Last week, ranking member of the Committee on Education and the Workforce Congressman Bobby Scott joined House Democratic Leader Nancy Pelosi, Congresswoman Susan Davis and other House Democratic leaders to unveil their plans for reauthorizing the Higher Education Act. Their plan, dubbed the “Aim Higher Act” includes provisions to “give every student the opportunity for a debt-free college degree that leads to a rewarding career”. To accomplish this, the Democrats’ comprehensive debt-free college plan would commit additional funding to states to invest in their public colleges and universities in exchange for states offering two years of tuition-free community college.

The bill also contains a lot of other wins for students and consumers such as the expansion of Public Loan Service Forgiveness (PSLF), provisions for campus-based child care, and preservation of Borrower Defense to repayment rules. Additionally, aid programs would get a boost, by way of eliminating loan origination fees and making Pell grant funding mandatory while indexing the annual award increases to inflation.

For schools and colleges, it’s a mixed bag of expanded eligibility, and oversight, particularly aimed at the for-profit sector. The bill would expand federal student aid eligibility to “quality short-term programs”, those less than 600 hours in length, but would also prevent for-profit schools and colleges from including Veterans Educational Benefits in their calculation of the 90/10 revenue test. Another provision in the bill, would limit a school’s ability to spend “taxpayer money” on lobbying, marketing, and recruitment at institutions that don’t spend the majority of their federal student aid dollars on instruction.

With the midterm elections coming up, it’s unlikely that Republican or Democratic lawmakers will move to reauthorize the Higher Education Act before then. One thing’s for certain, the AIM HIGHER Act and the PROSPER Act vary drastically in approach and ideology, as do the current political parties. As in years past, you can bet the debate on the future of higher education will be front and center as the fight for control of the House continues this election season.

You can access key documents prepared by the Education & The Workforce Committee Democrats here.


Reauthorization of the Higher Education Act is starting to look more and more like a reality. The Senate HELP Committee raised the priority of HEA reauthorization after Republicans on the House Education Committee approved the PROSPER Act, H.R. 4508. The PROSPER Act made everyone in Higher Ed pause and consider that Higher Ed could change in novel ways, but it was so partisan that has very little change of ever passing a vote. The Senate Education Committee on the other hand has been busy trying to tackle Reauthorization of the Higher Education Act too, but in a more bi-partisan way.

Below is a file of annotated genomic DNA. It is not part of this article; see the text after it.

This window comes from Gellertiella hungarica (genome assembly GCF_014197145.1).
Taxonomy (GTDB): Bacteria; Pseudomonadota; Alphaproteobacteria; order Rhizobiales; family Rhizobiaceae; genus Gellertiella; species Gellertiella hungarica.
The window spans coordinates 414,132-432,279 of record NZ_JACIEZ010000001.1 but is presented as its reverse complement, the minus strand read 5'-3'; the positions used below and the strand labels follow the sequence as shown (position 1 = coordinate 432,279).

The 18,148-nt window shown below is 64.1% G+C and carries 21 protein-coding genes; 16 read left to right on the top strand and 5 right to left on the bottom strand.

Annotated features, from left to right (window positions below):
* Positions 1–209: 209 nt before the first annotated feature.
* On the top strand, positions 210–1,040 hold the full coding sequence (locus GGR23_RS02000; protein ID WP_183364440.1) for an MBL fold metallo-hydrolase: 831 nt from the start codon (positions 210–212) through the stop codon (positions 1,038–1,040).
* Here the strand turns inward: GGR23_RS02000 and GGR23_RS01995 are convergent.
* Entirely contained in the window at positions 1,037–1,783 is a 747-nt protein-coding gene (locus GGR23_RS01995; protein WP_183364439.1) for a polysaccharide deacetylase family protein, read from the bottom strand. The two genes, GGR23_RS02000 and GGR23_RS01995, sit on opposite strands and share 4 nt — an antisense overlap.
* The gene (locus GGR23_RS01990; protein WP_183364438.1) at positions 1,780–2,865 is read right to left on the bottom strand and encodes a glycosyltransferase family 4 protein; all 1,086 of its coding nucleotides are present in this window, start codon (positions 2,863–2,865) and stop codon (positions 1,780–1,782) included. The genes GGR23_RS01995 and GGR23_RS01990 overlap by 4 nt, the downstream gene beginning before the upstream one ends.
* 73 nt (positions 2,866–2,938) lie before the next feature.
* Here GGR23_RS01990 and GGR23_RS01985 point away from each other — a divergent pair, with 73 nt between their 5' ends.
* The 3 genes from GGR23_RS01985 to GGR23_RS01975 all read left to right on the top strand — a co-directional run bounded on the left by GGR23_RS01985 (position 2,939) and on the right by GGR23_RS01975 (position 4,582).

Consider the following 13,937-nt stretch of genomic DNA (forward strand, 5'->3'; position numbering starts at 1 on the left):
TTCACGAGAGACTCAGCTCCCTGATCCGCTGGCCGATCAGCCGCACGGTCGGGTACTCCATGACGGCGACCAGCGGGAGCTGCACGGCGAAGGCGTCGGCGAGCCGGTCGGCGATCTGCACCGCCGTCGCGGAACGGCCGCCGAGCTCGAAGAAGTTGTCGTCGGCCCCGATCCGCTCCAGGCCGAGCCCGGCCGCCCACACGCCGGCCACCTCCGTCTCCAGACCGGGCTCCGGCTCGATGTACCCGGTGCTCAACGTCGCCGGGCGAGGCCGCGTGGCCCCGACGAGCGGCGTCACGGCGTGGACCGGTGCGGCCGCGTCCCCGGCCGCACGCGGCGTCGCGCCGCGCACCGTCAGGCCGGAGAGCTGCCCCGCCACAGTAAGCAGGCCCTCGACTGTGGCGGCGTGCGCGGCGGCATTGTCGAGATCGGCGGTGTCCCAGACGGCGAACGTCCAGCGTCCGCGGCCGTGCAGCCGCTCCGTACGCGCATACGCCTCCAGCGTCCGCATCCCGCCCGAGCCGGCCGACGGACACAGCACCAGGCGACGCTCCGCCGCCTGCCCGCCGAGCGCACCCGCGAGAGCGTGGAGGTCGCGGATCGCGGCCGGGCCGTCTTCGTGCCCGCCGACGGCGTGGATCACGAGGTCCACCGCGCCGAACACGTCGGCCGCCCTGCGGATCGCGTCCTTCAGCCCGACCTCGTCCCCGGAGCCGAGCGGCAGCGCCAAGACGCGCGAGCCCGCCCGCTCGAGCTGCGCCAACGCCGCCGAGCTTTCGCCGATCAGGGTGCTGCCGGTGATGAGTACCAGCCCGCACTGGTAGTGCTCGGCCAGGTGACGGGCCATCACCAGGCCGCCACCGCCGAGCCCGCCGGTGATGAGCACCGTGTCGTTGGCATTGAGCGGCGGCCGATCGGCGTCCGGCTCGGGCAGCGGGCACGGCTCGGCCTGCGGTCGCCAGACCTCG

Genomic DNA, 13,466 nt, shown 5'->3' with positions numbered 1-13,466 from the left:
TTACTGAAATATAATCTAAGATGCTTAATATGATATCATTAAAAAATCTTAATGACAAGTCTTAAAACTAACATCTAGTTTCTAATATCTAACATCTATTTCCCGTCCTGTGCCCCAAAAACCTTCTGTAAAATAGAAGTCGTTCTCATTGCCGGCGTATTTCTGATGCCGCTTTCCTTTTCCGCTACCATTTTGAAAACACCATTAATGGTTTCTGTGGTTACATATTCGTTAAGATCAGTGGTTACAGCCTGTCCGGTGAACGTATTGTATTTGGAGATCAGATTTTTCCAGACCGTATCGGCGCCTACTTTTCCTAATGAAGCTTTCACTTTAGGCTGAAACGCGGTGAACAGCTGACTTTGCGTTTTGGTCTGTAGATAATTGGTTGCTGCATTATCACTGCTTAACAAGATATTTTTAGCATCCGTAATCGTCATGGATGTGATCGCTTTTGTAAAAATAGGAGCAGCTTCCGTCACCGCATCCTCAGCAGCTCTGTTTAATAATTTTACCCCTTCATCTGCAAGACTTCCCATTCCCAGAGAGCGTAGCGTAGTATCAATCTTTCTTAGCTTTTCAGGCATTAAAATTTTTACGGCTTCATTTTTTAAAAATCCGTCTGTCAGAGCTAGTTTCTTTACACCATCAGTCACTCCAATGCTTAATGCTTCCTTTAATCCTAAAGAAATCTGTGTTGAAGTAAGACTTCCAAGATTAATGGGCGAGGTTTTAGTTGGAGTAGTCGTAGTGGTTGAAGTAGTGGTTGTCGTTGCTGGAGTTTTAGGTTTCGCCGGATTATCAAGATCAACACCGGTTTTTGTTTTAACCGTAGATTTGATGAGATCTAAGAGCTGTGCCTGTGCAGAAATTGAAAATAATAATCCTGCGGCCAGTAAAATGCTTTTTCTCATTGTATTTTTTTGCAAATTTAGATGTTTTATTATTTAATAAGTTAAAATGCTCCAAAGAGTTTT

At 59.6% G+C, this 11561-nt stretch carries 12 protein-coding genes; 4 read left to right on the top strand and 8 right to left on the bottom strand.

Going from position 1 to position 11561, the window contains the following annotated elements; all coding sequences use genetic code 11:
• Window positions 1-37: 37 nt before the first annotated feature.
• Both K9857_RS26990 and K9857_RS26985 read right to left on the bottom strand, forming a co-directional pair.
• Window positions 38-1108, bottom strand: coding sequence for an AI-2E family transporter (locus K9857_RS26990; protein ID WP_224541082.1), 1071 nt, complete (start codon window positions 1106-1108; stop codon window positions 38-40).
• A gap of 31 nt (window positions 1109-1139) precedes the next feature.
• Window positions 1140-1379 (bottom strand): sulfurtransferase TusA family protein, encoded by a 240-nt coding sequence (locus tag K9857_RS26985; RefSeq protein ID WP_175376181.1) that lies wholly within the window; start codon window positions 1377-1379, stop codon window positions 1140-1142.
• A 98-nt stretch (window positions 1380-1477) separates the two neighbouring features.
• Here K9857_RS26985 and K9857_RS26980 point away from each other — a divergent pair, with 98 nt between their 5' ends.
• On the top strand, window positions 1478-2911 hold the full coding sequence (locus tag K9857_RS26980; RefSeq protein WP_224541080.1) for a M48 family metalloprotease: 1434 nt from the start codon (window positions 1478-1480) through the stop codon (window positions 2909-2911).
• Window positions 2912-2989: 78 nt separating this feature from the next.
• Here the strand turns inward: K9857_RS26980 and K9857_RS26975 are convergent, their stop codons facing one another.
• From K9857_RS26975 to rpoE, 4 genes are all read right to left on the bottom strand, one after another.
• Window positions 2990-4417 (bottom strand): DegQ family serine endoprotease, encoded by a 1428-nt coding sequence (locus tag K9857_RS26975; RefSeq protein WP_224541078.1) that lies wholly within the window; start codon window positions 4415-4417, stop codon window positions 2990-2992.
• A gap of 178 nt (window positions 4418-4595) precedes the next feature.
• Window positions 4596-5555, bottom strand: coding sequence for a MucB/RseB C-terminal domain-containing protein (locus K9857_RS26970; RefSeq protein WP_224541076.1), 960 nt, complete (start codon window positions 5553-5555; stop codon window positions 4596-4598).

Sen. Lamar Alexander (R-TN.), the Republican chairman of the Senate education committee, has been working with the ranking member, Sen. Patty Murray (D-WA.), to rewrite the 53-year-old Higher Education Act. Over the last few weeks the senate has been hearing testimony from experts and they are rumored to be released before the spring.


October 1st marks the beginning of the Federal Government’s new Fiscal Year. It’s an election year and although Higher Education has been in the political spotlight on both the Trump and Clinton campaigns, the long overdue Reauthorization of the Higher Education Act isn’t likely this year. Education is hot stuff for political fodder and Republican and Democrat Reauthorization plans couldn’t be further apart, making it unlikely that the house and senate will put a cohesive bill in front of the president by the end of the year. Instead we may see a number of smaller bills put forth for consideration as the Obama Administration’s days come to a close.

 The Obama Administration’s legacy is one of costly regulation. According to a Wall Street Journal Article, the current administration has instituted more than 600 major rules and 50 more may follow by the end of the year. In fact, the Obama Administration has approved more major rules than any other president at an estimated cost of more than $743 Billion to U.S. businesses. This increase in regulation creates massive administrative burden for businesses. And for colleges, which are already famous bureaucracies, the cost of maintaining compliance has skyrocketed. And it’s not showing any signs of slowing.

 In the last year, colleges have seen the introduction of Early FAFSA using Prior-Prior-Year Income and with it, we expect to see more time spent resolving conflicting information between award years. Gainful Employment reporting is driving everyone crazy and soon we’ll be dealing with new rules for distance education and Borrower Defense. Outside of the FA office, we’ve got Title IX compliance. Somehow we have to get it all done… and to think that there’s more coming down the line is overwhelming. But you’re pros. You’ve got this.

 Some of the ideas being kicked around include FAFSA Application simplification, flexible Pell Grants, enhanced financial aid counseling and moves to further limit the amount of federal funding proprietary institutions can receive to 85%. We may see ATB come back, Selective Service provisions eliminated, and moves to support wider adoption of free community college. The question is, whether we’ll see these things come to pass during the lame duck months following the election or later, in reauthorization.